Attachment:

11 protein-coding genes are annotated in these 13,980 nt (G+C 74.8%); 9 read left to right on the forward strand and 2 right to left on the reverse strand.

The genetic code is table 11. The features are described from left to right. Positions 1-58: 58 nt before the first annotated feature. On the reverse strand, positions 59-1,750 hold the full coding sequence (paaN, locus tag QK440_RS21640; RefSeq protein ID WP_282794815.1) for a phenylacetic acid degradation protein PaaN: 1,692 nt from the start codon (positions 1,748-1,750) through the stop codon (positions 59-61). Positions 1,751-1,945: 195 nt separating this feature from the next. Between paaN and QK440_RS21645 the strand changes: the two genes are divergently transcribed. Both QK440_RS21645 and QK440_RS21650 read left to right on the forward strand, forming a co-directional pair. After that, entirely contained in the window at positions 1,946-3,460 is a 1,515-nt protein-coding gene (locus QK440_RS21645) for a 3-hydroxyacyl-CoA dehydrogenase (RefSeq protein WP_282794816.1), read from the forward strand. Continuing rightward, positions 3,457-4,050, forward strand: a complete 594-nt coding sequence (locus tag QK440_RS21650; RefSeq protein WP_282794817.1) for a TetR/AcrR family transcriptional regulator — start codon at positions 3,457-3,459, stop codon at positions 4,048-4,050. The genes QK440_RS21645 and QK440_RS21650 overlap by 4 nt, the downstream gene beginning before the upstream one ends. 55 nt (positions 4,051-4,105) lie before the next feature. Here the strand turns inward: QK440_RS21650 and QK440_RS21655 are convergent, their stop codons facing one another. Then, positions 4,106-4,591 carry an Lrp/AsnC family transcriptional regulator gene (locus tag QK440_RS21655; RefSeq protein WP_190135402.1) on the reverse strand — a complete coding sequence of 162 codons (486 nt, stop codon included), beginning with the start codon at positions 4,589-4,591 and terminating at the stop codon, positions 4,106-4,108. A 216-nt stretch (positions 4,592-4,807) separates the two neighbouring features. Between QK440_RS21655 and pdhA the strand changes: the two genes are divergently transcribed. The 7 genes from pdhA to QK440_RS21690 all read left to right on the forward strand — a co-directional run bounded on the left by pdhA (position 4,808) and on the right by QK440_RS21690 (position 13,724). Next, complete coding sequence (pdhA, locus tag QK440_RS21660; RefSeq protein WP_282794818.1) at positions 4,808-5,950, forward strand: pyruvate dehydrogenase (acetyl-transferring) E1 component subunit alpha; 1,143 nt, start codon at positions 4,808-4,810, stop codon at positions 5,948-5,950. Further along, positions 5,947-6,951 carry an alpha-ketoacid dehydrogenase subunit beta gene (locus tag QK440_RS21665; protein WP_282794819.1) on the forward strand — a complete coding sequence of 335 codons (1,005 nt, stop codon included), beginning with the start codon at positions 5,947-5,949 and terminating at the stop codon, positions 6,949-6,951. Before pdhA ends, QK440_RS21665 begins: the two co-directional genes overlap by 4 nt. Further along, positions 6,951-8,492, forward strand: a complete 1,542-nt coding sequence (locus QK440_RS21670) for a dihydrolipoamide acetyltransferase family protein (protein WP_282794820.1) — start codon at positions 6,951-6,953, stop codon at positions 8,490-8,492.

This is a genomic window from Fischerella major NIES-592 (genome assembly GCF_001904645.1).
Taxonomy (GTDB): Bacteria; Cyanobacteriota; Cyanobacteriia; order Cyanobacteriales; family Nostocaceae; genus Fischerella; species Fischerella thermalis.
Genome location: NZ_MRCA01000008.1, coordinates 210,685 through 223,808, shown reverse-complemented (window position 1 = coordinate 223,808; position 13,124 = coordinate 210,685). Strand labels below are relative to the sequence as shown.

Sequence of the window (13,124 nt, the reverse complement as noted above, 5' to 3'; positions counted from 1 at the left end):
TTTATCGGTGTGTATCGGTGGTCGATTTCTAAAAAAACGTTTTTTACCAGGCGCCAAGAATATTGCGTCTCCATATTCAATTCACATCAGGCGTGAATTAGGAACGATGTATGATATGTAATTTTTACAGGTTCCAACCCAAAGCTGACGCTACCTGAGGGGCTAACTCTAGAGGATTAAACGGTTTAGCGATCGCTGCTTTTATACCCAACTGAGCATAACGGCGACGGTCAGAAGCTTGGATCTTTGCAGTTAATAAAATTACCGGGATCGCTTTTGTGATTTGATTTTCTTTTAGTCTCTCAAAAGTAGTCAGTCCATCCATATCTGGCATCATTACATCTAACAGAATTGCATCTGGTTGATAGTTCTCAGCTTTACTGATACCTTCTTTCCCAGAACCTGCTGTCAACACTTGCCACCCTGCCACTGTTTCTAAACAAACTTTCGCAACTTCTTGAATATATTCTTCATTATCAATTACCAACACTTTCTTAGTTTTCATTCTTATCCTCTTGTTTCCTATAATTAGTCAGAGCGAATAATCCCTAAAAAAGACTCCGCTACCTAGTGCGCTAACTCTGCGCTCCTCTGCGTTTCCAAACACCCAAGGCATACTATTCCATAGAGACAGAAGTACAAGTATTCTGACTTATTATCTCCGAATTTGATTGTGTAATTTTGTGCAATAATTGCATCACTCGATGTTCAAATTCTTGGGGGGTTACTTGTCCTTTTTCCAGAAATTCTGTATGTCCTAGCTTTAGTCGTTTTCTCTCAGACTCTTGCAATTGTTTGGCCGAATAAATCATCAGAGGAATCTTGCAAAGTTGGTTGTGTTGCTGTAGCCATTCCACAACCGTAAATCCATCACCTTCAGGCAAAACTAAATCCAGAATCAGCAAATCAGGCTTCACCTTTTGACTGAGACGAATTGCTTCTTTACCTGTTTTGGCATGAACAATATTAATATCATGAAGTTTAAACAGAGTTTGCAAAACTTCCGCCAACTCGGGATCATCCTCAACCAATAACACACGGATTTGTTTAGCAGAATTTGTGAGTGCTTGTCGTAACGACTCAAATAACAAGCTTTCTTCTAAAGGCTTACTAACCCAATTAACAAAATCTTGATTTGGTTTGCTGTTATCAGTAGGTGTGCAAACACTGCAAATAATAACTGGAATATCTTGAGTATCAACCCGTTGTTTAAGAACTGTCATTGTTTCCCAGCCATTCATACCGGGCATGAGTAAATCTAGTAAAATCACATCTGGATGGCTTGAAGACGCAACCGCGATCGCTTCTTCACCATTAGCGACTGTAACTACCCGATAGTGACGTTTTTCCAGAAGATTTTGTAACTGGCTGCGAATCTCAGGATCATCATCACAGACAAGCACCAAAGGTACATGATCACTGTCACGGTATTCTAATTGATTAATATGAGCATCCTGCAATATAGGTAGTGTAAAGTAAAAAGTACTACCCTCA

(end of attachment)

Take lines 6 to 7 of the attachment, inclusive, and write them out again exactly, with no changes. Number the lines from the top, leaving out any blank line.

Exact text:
Sequence of the window (13,124 nt, the reverse complement as noted above, 5' to 3'; positions counted from 1 at the left end):
TTTATCGGTGTGTATCGGTGGTCGATTTCTAAAAAAACGTTTTTTACCAGGCGCCAAGAATATTGCGTCTCCATATTCAATTCACATCAGGCGTGAATTAGGAACGATGTATGATATGTAATTTTTACAGGTTCCAACCCAAAGCTGACGCTACCTGAGGGGCTAACTCTAGAGGATTAAACGGTTTAGCGATCGCTGCTTTTATACCCAACTGAGCATAACGGCGACGGTCAGAAGCTTGGATCTTTGCAGTTAATAAAATTACCGGGATCGCTTTTGTGATTTGATTTTCTTTTAGTCTCTCAAAAGTAGTCAGTCCATCCATATCTGGCATCATTACATCTAACAGAATTGCATCTGGTTGATAGTTCTCAGCTTTACTGATACCTTCTTTCCCAGAACCTGCTGTCAACACTTGCCACCCTGCCACTGTTTCTAAACAAACTTTCGCAACTTCTTGAATATATTCTTCATTATCAATTACCAACACTTTCTTAGTTTTCATTCTTATCCTCTTGTTTCCTATAATTAGTCAGAGCGAATAATCCCTAAAAAAGACTCCGCTACCTAGTGCGCTAACTCTGCGCTCCTCTGCGTTTCCAAACACCCAAGGCATACTATTCCATAGAGACAGAAGTACAAGTATTCTGACTTATTATCTCCGAATTTGATTGTGTAATTTTGTGCAATAATTGCATCACTCGATGTTCAAATTCTTGGGGGGTTACTTGTCCTTTTTCCAGAAATTCTGTATGTCCTAGCTTTAGTCGTTTTCTCTCAGACTCTTGCAATTGTTTGGCCGAATAAATCATCAGAGGAATCTTGCAAAGTTGGTTGTGTTGCTGTAGCCATTCCACAACCGTAAATCCATCACCTTCAGGCAAAACTAAATCCAGAATCAGCAAATCAGGCTTCACCTTTTGACTGAGACGAATTGCTTCTTTACCTGTTTTGGCATGAACAATATTAATATCATGAAGTTTAAACAGAGTTTGCAAAACTTCCGCCAACTCGGGATCATCCTCAACCAATAACACACGGATTTGTTTAGCAGAATTTGTGAGTGCTTGTCGTAACGACTCAAATAACAAGCTTTCTTCTAAAGGCTTACTAACCCAATTAACAAAATCTTGATTTGGTTTGCTGTTATCAGTAGGTGTGCAAACACTGCAAATAATAACTGGAATATCTTGAGTATCAACCCGTTGTTTAAGAACTGTCATTGTTTCCCAGCCATTCATACCGGGCATGAGTAAATCTAGTAAAATCACATCTGGATGGCTTGAAGACGCAACCGCGATCGCTTCTTCACCATTAGCGACTGTAACTACCCGATAGTGACGTTTTTCCAGAAGATTTTGTAACTGGCTGCGAATCTCAGGATCATCATCACAGACAAGCACCAAAGGTACATGATCACTGTCACGGTATTCTAATTGATTAATATGAGCATCCTGCAATATAGGTAGTGTAAAGTAAAAAGTACTACCCTCA